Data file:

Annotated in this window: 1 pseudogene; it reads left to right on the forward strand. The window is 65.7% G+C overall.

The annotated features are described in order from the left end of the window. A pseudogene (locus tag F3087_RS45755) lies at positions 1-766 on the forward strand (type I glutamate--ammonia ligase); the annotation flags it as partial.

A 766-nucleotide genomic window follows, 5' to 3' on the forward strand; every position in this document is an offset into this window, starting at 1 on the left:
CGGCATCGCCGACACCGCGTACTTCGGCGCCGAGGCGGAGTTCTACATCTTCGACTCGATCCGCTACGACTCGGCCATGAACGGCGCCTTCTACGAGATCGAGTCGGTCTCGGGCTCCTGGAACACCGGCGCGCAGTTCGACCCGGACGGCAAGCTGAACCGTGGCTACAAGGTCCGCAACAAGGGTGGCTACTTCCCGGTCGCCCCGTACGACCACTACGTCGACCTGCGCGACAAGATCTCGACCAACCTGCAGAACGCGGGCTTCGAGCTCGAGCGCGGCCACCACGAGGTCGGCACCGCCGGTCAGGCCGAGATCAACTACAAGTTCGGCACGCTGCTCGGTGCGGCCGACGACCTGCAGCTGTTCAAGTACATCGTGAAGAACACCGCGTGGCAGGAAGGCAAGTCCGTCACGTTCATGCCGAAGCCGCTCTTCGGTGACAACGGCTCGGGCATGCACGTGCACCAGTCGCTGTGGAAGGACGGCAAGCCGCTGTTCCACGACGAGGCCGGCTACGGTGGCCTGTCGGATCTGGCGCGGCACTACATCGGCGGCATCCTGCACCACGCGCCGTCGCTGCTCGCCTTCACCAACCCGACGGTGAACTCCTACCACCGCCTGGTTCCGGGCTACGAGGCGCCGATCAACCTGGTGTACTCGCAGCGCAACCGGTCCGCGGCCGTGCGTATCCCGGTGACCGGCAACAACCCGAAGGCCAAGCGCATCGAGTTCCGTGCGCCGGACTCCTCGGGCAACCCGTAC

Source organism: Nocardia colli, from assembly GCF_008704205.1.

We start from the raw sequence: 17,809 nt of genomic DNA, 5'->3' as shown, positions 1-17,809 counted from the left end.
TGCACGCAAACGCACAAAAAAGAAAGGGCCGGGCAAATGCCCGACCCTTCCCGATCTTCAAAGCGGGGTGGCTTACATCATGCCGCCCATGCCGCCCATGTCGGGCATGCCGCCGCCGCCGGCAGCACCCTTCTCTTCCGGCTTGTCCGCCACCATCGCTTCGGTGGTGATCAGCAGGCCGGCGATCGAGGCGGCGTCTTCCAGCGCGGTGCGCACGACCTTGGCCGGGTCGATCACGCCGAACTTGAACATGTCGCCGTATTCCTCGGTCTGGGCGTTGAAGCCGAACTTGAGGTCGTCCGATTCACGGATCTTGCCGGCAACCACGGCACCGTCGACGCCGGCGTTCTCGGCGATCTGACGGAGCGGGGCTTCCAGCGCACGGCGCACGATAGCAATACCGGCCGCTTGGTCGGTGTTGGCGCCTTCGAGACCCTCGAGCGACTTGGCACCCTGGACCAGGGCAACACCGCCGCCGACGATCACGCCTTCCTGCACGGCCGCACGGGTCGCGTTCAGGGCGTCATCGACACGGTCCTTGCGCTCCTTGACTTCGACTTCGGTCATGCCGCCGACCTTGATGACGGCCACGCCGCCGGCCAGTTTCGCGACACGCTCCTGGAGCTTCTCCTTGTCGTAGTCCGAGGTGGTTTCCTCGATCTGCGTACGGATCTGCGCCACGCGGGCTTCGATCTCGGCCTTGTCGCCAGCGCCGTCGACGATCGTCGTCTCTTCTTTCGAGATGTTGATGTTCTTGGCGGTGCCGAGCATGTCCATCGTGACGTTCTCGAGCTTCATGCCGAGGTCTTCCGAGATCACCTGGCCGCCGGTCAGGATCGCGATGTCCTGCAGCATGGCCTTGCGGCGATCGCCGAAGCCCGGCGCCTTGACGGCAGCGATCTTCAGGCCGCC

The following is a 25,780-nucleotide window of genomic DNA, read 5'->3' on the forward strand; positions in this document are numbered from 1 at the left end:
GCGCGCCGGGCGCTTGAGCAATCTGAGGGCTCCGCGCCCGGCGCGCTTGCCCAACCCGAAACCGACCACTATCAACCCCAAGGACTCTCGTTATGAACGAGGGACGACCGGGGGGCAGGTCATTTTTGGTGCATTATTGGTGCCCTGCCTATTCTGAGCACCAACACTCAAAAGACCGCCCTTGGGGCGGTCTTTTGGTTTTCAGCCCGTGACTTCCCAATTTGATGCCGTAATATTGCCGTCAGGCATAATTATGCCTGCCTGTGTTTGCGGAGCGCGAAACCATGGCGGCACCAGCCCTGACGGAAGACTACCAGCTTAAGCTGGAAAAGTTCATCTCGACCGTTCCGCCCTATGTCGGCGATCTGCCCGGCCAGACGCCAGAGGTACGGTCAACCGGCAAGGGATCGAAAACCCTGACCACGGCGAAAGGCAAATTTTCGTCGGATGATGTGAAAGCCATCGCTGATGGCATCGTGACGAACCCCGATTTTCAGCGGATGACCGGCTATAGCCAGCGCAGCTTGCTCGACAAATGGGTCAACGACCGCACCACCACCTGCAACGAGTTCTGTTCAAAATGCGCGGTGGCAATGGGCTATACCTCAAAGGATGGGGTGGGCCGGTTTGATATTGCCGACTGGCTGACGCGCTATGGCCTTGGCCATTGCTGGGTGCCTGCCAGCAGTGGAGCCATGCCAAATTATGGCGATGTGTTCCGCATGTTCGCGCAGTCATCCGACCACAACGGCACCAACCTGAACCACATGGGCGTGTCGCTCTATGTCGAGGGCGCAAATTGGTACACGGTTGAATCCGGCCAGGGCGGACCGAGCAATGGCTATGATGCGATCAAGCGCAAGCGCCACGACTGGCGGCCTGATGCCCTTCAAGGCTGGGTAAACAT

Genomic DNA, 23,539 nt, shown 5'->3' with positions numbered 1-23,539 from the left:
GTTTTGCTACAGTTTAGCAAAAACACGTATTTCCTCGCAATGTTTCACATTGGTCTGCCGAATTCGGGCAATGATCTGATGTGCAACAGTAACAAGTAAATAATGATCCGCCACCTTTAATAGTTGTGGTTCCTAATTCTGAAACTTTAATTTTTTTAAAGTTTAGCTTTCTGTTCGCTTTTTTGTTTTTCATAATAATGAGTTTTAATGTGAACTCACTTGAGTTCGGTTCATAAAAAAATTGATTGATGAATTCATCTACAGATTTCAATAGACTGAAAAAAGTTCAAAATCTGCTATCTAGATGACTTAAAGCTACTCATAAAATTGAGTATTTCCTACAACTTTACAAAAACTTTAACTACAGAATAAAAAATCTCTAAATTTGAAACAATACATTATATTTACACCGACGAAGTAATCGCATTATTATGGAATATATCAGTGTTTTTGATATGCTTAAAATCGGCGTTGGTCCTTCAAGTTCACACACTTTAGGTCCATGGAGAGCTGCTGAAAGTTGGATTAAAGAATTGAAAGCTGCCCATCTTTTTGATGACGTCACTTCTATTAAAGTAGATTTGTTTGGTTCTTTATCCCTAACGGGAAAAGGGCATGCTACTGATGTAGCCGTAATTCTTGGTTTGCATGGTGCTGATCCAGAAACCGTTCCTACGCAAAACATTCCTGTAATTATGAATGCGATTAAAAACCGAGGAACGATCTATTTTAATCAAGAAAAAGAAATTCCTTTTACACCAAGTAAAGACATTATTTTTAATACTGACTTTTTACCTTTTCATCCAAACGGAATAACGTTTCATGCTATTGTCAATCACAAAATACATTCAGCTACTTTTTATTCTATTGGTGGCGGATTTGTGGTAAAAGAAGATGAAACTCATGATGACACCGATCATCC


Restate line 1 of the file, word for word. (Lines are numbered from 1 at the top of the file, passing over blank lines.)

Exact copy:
Annotated in this window: 1 pseudogene; it reads left to right on the forward strand. The window is 65.7% G+C overall.